I have to say that one side effect of LDN is deep, dreamful and restful sleep. You go into cat-time on LDN: Sleep, nap, Sleep, snack, nap . . . er, work). Honestly, if I don’t stand up in the morning in order to wake up sufficiently to stagger to the toothbrush, I could sleep all day.
Once up, thanks to toothbrush and a splash of cold water, though, I’m rested and alert, and ready to go.
However, once in a while, a switch seem to be flicked and I have periods of wakefulness. Usually this is short-lived.
I routinely find myself awake in the middle of the night under certain circumstances:
- I anticipate more than three consecutive days off-work, and am happy and relaxed. The longer I have off, the more persistent the habit of waking
- there’s a seasonal change
- I feel a cold or other illness coming on
- I’m just unusually stressful and hopeless-tired and go to bed early
What do you do when you find yourself wide awake in the middle of the night? It’s only to be expected if you are so tired, you go to bed super-early, right? Or if your mind won’t stop chattering, right? You might wonder how this wakefulness is going to effect your day, come morning. I fret that I might have wrecked my sleep cycle by not getting a straight-8. Maybe?
Worrying like this makes it worse.
But, unless I happened to be in pain, super-stressed, or getting a cold, I actually had to admit, I felt great in the morning, despite that wakeful interlude.
I subscribe to an email service from DelanceyPlace.com, which describes itself as:
a brief daily email with an excerpt or quote we view as interesting or noteworthy, offered with commentary to provide context. There is no theme, except that most excerpts will come from a non-fiction work, mainly works of history, and we hope will have a more universal relevance than simply the subject of the book from which they came.
I more often than not find the content interesting.
As an example, this article from Delancey:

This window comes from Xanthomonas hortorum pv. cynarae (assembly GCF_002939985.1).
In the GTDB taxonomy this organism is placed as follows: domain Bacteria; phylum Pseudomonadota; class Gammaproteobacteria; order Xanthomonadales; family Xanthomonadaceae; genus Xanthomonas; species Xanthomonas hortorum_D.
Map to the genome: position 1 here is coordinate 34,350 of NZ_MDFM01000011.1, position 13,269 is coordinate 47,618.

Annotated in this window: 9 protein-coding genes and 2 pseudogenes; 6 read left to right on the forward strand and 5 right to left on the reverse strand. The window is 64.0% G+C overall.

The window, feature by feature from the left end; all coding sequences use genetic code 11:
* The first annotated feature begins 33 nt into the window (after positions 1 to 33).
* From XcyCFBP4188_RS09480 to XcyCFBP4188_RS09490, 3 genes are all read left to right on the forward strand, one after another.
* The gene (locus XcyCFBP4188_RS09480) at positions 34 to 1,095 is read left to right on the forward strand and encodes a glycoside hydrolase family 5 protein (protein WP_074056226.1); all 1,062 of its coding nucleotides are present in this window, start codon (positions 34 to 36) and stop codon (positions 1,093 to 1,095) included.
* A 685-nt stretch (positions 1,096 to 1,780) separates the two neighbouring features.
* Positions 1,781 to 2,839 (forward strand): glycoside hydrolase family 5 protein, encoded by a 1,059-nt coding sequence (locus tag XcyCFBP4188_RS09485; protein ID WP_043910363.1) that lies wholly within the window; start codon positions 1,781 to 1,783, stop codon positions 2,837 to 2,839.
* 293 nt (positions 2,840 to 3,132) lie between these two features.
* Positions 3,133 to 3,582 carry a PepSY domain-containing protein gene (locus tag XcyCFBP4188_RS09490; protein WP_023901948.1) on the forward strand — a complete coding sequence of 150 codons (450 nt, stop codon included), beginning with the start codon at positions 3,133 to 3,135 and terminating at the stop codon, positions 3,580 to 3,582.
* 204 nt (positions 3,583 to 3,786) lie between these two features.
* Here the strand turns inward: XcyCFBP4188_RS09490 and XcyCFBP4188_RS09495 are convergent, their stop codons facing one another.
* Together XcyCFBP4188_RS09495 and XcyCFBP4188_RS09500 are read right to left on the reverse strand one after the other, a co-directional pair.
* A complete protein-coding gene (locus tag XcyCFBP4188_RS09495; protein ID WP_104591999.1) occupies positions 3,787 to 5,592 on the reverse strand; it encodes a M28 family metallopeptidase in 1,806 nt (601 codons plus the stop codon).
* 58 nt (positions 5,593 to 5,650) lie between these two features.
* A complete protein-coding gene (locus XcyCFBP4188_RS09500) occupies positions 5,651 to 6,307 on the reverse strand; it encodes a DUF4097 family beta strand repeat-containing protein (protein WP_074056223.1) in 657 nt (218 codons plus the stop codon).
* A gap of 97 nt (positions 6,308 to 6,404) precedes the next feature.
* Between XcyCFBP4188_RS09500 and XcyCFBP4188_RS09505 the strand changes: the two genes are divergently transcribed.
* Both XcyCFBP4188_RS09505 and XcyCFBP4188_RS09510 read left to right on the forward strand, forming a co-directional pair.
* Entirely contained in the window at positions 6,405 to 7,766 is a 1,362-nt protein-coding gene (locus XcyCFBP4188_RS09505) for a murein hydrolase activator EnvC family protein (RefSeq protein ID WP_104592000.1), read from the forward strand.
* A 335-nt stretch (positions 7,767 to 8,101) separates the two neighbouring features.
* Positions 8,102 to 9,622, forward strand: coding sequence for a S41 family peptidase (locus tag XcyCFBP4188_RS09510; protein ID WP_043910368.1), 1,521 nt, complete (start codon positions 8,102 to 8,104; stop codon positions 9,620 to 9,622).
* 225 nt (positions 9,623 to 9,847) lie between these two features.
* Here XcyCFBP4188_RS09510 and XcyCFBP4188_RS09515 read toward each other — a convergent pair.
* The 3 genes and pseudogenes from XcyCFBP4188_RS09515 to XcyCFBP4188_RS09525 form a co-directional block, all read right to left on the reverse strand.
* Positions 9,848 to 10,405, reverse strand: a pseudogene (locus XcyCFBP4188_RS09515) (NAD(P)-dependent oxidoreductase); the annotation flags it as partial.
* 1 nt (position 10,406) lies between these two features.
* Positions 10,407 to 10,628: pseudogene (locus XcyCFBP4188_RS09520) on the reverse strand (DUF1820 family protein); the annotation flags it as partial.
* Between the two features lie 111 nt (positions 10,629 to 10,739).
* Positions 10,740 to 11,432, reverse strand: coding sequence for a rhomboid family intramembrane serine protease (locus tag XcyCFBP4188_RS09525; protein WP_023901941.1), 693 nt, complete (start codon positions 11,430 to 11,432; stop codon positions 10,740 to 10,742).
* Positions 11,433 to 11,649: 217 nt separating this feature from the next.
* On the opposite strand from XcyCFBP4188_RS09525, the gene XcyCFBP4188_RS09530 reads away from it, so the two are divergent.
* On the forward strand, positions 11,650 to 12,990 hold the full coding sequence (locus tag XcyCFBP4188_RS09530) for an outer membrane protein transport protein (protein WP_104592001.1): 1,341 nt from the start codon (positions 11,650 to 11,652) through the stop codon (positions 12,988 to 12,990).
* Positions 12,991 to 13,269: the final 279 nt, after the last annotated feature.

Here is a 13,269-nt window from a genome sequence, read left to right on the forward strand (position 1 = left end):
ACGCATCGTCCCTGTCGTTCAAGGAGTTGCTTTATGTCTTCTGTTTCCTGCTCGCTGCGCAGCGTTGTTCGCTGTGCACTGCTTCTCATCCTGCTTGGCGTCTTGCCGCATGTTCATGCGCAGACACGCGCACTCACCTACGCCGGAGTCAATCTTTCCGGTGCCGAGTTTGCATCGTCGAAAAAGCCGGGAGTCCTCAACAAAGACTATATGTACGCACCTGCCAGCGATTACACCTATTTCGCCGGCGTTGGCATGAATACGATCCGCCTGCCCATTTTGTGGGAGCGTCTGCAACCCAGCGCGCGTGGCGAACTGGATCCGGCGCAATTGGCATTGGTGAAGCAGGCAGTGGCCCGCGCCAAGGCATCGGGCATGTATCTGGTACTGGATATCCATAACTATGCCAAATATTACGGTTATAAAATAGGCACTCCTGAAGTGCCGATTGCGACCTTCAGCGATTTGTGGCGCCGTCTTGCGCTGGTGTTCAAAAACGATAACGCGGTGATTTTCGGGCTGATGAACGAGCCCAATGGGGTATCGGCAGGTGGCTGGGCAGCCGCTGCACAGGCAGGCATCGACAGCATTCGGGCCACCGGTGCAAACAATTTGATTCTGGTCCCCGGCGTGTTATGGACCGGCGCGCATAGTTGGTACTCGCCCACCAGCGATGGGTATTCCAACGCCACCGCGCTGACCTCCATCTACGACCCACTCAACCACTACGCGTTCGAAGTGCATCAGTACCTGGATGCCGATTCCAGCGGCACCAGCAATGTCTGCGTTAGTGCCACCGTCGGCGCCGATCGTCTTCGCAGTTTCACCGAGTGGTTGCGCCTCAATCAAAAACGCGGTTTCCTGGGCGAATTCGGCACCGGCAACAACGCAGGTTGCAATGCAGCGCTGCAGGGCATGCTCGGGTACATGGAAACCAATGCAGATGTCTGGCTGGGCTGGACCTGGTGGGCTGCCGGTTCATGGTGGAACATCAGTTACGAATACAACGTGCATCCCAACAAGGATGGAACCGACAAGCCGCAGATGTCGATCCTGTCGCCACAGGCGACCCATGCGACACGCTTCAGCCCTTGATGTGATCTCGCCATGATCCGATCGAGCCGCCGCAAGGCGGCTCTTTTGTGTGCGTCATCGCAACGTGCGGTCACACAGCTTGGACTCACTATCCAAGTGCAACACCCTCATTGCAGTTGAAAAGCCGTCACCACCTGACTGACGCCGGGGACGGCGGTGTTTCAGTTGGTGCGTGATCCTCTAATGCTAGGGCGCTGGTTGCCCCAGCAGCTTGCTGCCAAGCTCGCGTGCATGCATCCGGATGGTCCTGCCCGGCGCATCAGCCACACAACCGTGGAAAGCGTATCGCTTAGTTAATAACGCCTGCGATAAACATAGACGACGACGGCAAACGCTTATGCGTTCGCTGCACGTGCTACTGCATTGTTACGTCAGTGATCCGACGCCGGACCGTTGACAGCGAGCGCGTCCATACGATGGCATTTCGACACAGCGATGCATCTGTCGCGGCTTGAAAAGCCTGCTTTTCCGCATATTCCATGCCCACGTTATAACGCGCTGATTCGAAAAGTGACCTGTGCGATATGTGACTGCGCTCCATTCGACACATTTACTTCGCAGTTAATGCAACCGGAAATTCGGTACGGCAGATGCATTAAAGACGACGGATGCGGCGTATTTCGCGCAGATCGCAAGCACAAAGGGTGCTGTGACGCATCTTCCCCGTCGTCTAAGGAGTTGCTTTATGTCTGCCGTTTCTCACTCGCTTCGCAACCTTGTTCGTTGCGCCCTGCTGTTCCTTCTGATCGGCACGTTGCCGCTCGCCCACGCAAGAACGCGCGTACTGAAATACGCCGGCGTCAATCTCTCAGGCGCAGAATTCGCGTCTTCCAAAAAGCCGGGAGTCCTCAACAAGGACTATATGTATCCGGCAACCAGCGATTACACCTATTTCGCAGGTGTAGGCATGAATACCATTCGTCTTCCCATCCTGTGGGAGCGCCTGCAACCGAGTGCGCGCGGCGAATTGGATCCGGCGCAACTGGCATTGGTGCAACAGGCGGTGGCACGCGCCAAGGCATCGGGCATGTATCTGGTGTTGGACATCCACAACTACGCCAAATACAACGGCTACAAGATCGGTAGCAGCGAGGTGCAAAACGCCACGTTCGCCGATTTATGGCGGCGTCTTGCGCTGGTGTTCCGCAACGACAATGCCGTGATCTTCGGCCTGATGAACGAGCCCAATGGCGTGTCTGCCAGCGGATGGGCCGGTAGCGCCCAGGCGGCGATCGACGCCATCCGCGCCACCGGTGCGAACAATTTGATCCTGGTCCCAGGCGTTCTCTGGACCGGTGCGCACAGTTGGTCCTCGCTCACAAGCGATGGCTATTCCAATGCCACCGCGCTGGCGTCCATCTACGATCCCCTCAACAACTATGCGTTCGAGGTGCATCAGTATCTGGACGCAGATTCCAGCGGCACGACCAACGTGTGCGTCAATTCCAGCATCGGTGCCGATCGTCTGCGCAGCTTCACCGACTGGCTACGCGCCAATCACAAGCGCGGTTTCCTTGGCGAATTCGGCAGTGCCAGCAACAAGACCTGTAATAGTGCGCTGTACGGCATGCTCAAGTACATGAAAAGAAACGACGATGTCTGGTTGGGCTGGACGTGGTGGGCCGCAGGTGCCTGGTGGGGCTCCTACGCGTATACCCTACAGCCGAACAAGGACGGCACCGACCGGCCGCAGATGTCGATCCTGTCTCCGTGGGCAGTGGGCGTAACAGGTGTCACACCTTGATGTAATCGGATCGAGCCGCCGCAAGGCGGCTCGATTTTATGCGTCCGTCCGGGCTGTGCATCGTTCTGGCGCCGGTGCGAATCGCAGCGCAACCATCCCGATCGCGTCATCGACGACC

WE USED TO SLEEP TWICE EACH NIGHT
Really? We did?
After reading this post, I no longer worry about it when I have two sleeps. In fact, when time permits, I try to make it happen as often I can.
Turns out it was a common practice–particularly before electric lights, to go to bed when the sun went down (mostly because you were physically exhausted), fully expecting to wake up later, do things, and then go to bed again until dawn.It still happens in some places where artificial lights and power are not usual at night.
The time between the two bouts of sleep was a natural and expected part of the night and, depending on your needs, was spent praying, reading, contemplating your dreams, urinating, or having sex.
The historian A. Rodger Ekrich found reference to “first” and “second” sleeps in historical documents going back to the middle ages.
Following further links (referring to Ekrich’s book, At Day’s Close: Nights in Times Past, and Kenneth K. Randall’s Dreamland: Adventures in the Strange Science of Sleep), I learned that this phenomenon was so ingrained in the population that in the 17th- and 18th centuries, you might even dress up after first sleep and visit your neighbors in the middle of the night, as it was pretty likely they too, would be awake again and expecting company.
If you happened to be a courtier, there might be scheduled events in the palace between sleeps. This habit, however, was one for the wealthy — you’d need to be able to afford to burn all the candles necessary for such nighttime conviviality. (Sex was undoubtedly a cheaper option)
I keep some over-the-counter sleep aids in my nightstand, out of my old fear of sleeplessness. Now, on the nights I go to bed at, say, before 9, wake up sometime between 11pm and 1am, read for a bit, and go back to sleep until six, I no longer think it’s odd or worrisome.
Part of my sleep hygiene is few lights as possible and NO electronics in the bedroom, apart from the e-paper Kindle. I thought I was doing this to minimize EMFs. (My brain needs all the help it can get to behave normally).
Turns out, I’m just a retro-sleeper. I’m just respecting my body’s natural reaction to the night.
Plus, it’s nice to get in another chapter of that great book I’m reading. Forget the clock and those almighty 8s–work and sleep–they are the latest version of “normal”numbers imposed upon people during the industrial age.
You sleep however you like and work as you must. Doing the first as your body requires and likes might make the latter more productive and enjoyable.